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Section 3

Unit Title Precedent Study
Unit Code PD108
Programme BA (Hons) Product Design
Credits 20 Level 1 Unit Status Mandatory

Contact Time 120 Access to Resources 40 Independent Study 40

The aim of this unit is to enable students to understand how and why
products and artefacts evolve and therefore how they could develop

It is expected that students will investigate, with the support of
theoretical study, examples of how external influences i.e. social,
cultural, technology, manufacturing and marketing, have had an
Introduction impact that has resulted in significant change and the evolution of
product archetypes.

Starting from a theoretical basis, students will demonstrate their
understanding by designing and producing practical outcomes,
which project the products of today forward in time, accounting for
advancements in technologies, materials and manufacturing
processes and other contexts.

The unit is project driven and the topics covered will be responsive
to the area chosen and/or industry developments, but are likely to
Indicative • Conceptual thinking, forecasting and future gazing;
• Evaluation models;
• Product ‘feedback’, identity and use;
• CAD solid-modelling;
• Computer visualisation;
• Emerging technologies.

Faculty of Design Definitive Document: 21 July 2006
Reading list updated September 2007
Section 3

In order to pass this Level 1 unit, students must demonstrate that the
following learning outcomes have been achieved:

Knowledge and Understanding

1. Knowledge and understanding of the factors that influence
product evolution and development; (LO1)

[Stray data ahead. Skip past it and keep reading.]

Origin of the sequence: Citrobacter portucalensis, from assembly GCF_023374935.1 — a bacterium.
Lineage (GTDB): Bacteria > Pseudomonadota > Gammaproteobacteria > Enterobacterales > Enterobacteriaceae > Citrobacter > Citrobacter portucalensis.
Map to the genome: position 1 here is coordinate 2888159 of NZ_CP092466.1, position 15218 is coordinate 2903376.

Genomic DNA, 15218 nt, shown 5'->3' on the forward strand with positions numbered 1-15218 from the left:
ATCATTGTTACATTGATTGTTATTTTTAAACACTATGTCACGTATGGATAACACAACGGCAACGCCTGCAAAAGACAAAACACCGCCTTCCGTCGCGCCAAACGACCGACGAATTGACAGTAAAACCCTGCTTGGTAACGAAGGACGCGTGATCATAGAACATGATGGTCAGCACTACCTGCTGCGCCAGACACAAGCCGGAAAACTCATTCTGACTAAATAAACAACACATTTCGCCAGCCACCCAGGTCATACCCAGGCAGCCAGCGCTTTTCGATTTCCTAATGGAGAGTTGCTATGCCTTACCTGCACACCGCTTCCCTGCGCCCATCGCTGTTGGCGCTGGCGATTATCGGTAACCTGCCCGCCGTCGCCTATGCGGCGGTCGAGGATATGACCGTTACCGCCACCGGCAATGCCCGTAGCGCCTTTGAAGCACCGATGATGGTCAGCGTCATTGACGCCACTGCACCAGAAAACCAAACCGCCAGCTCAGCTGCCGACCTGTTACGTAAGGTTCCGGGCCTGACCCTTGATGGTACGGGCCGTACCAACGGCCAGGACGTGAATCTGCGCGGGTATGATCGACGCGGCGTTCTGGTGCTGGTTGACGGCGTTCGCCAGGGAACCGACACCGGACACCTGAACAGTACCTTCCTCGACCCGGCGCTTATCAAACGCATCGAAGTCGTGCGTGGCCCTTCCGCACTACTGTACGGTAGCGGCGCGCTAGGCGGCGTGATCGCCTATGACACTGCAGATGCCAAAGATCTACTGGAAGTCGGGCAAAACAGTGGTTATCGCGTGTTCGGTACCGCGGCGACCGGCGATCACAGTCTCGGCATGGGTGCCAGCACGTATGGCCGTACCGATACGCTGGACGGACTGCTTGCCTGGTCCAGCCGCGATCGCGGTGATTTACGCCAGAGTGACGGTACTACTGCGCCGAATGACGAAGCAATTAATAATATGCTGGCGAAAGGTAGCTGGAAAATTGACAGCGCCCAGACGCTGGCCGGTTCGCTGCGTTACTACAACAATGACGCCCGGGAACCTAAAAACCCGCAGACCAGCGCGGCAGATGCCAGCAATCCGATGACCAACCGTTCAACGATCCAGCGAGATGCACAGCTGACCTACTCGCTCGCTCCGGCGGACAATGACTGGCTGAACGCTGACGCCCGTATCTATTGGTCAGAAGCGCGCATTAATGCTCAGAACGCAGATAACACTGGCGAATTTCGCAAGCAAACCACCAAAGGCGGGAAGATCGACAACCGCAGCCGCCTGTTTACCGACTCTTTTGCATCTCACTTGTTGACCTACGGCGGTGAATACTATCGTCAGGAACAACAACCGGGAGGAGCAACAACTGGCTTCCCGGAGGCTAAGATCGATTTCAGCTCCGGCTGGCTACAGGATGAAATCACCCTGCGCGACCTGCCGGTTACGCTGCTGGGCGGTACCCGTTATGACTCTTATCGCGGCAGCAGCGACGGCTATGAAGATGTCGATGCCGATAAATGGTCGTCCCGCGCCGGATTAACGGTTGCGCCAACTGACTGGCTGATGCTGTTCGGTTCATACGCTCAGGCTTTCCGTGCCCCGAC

2. Knowledge and understanding of emerging technologies,
materials and processes and their potential application in the
Unit Learning
subject area. (LO2)

3. The ability to apply design research analysis to design
solutions; (LO3)
4. The ability to conceptualise the future developments of
existing product archetypes; (LO4)
5. The ability to research and analyse the evolution and
development of a product archetype. (LO5)

The unit will make use of the following:

• Briefing(s);
Teaching and
• Theoretical studies lecture program focusing on a specific
case study;
• Guest lectures/lectures;
• Group and individual tutorials;
• Self-directed study and research.

Formative Assessment
Students will receive written feedback on presentations about their
project development giving them an indication of their performance
in relation to the learning outcomes before final unit submission.

Summative Assessment
Assessable The unit submission requirements are a specified practical project
Elements and associated research and development.

Assessable Elements Percentage of Final Grade
Practical project; final design and 50%
Associated research, 2D and 3D 50%
development work

Faculty of Design Definitive Document: 21 July 2006
Reading list updated September 2007
Section 3

At the end of this unit students will be assessed on:

Practical project; final design and visualisation
• Accurate and effective presentation of the final design
proposal via the use of CAD/solid computer modelling and
visualising software; (LO3, LO4)
• Effectiveness of design solution in meeting the project
requirements. (LO1)
Associated research, 2D and 3D development work
• Evidence of critical analysis of research of the factors that
govern and influence the evolution and development of a
product archetype; (LO5)
• Production of design development work which demonstrates
an intelligent response to emerging technologies or markets;
• Clear evidence of the strategic use of physical models in the
formative development of the final design solution. (LO3,

Faculty of Design Definitive Document: 21 July 2006
Reading list updated September 2007
Section 3


Lefteri, C. (2007) Making It: Manufacturing techniques for Product
Design, Laurence King Publishing.

Kelley, T. (2004) Art of Innovation: IDEO, Profile Books.

Manzini, E. (1992) The Material of Invention, Design Council.

Goldenberg J. (2002) Creativity in Product Innovation, Cambridge
University Press.

Baxter, M. (1995) Product Design: Practical Methods for the
Systematic Development of New Products, CRC Press.

Grinyer, C. (2001) Smart Design: Driving Technology to Suit Our
Needs, Rotovision.
Ashby, M. (2002) Materials and Design: The Art and Science of
Reading List
Material Selection in Product Design, Butterworth Heinemann.

Thackara, John. (2005) In the Bubble: Design in a Complex World,






Faculty of Design Definitive Document: 21 July 2006
Reading list updated September 2007